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A targeted polymer to treat colorectal cancer liver metastases

A nanosized polymer, developed by a research team from Ben-Gurion University of the Negev, can selectively deliver chemotherapeutic drugs to blood vessels that feed tumors and metastases and has emerged as an effective treatment ...

Biochemists discover first new antibacterial class in decades

Vanderbilt biochemists are part of a team taking a stride toward the development of antibacterials to treat uncomplicated urinary tract infections, a pervasive bacterial infection that affects 50%–60% of women in their ...

Drug resistance

Drug resistance is the reduction in effectiveness of a drug in curing a disease or improving a patient's symptoms. When the drug is not intended to kill or inhibit a pathogen, then the term is equivalent to dosage failure or drug tolerance. More commonly, the term is used in the context of diseases caused by pathogens.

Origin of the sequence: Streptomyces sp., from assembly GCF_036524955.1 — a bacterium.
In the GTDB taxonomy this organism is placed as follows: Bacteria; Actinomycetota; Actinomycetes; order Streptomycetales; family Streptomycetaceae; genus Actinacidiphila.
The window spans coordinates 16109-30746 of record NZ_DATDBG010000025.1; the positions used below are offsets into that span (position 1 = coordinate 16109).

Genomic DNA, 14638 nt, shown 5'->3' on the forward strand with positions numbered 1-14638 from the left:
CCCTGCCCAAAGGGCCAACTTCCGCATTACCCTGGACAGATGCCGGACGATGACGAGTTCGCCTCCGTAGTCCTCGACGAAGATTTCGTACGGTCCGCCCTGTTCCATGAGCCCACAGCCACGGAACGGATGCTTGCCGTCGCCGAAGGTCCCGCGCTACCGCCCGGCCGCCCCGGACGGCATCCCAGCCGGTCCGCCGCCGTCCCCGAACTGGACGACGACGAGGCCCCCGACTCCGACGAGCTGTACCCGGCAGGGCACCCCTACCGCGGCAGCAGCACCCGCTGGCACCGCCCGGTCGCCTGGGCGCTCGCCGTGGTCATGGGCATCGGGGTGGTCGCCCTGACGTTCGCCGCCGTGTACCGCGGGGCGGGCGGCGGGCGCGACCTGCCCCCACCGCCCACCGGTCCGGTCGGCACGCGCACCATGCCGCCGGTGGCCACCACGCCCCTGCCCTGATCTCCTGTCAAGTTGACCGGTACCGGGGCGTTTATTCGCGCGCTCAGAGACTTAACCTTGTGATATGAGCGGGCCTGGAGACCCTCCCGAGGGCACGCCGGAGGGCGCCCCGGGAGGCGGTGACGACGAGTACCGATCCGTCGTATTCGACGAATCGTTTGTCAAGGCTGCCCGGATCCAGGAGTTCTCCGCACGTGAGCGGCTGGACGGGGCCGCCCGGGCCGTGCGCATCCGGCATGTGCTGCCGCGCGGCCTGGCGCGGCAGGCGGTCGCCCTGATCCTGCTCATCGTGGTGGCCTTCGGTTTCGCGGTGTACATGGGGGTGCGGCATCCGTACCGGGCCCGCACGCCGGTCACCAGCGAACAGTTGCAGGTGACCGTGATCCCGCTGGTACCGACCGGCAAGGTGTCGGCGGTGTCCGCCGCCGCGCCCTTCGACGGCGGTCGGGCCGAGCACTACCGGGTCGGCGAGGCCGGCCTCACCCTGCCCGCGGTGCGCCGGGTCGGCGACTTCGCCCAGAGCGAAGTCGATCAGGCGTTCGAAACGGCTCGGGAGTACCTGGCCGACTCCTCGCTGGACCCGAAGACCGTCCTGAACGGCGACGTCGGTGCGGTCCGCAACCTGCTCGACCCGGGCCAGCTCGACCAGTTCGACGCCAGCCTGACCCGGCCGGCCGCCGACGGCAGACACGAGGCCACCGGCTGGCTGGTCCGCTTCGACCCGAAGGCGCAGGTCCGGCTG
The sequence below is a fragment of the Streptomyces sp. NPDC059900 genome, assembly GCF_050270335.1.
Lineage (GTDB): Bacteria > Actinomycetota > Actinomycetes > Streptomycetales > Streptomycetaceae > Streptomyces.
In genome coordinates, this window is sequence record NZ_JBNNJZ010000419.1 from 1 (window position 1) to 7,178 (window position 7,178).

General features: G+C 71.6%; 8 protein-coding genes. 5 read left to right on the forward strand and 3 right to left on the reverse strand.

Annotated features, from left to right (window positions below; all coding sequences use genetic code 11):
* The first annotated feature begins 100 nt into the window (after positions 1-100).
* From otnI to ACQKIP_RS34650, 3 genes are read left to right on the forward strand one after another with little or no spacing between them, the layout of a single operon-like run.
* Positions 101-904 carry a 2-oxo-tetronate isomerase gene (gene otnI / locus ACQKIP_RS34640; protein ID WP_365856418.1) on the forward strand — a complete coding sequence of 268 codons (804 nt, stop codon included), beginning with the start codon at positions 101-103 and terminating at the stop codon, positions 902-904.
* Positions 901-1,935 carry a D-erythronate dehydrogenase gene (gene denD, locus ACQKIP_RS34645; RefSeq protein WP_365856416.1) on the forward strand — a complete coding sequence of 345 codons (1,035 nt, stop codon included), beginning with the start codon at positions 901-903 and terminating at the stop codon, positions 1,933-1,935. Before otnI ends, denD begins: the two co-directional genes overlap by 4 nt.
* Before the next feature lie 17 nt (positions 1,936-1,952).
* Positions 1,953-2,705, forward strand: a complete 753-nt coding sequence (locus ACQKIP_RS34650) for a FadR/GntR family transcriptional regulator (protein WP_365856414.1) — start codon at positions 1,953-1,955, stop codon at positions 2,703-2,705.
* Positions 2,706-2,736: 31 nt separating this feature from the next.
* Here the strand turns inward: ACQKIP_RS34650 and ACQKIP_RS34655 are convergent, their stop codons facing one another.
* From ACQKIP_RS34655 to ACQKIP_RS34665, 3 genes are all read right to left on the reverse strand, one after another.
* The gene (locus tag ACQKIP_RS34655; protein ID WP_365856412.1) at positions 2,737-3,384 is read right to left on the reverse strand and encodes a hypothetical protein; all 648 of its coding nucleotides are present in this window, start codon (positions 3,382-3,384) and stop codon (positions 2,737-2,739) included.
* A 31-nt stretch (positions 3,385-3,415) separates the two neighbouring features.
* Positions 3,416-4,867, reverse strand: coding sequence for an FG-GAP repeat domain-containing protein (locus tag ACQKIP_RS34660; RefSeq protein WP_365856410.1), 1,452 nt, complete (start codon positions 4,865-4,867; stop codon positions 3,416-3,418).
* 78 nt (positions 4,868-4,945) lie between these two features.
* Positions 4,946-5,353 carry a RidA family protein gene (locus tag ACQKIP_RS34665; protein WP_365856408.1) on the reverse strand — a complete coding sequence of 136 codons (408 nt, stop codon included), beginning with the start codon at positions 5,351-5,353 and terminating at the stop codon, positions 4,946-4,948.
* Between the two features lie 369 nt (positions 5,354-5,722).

Pathogens are said to be drug-resistant when drugs meant to neutralize them have reduced effect. When an organism is resistant to more than one drug, it is said to be multidrug resistant.

Drug resistance is an example of evolution in microorganisms. Individuals that are not susceptible to the drug effects are capable of surviving drug treatment, and therefore have greater fitness than susceptible individuals. By the process of natural selection, drug resistant traits are selected for in subsequent offspring, resulting in a population that is drug resistant.

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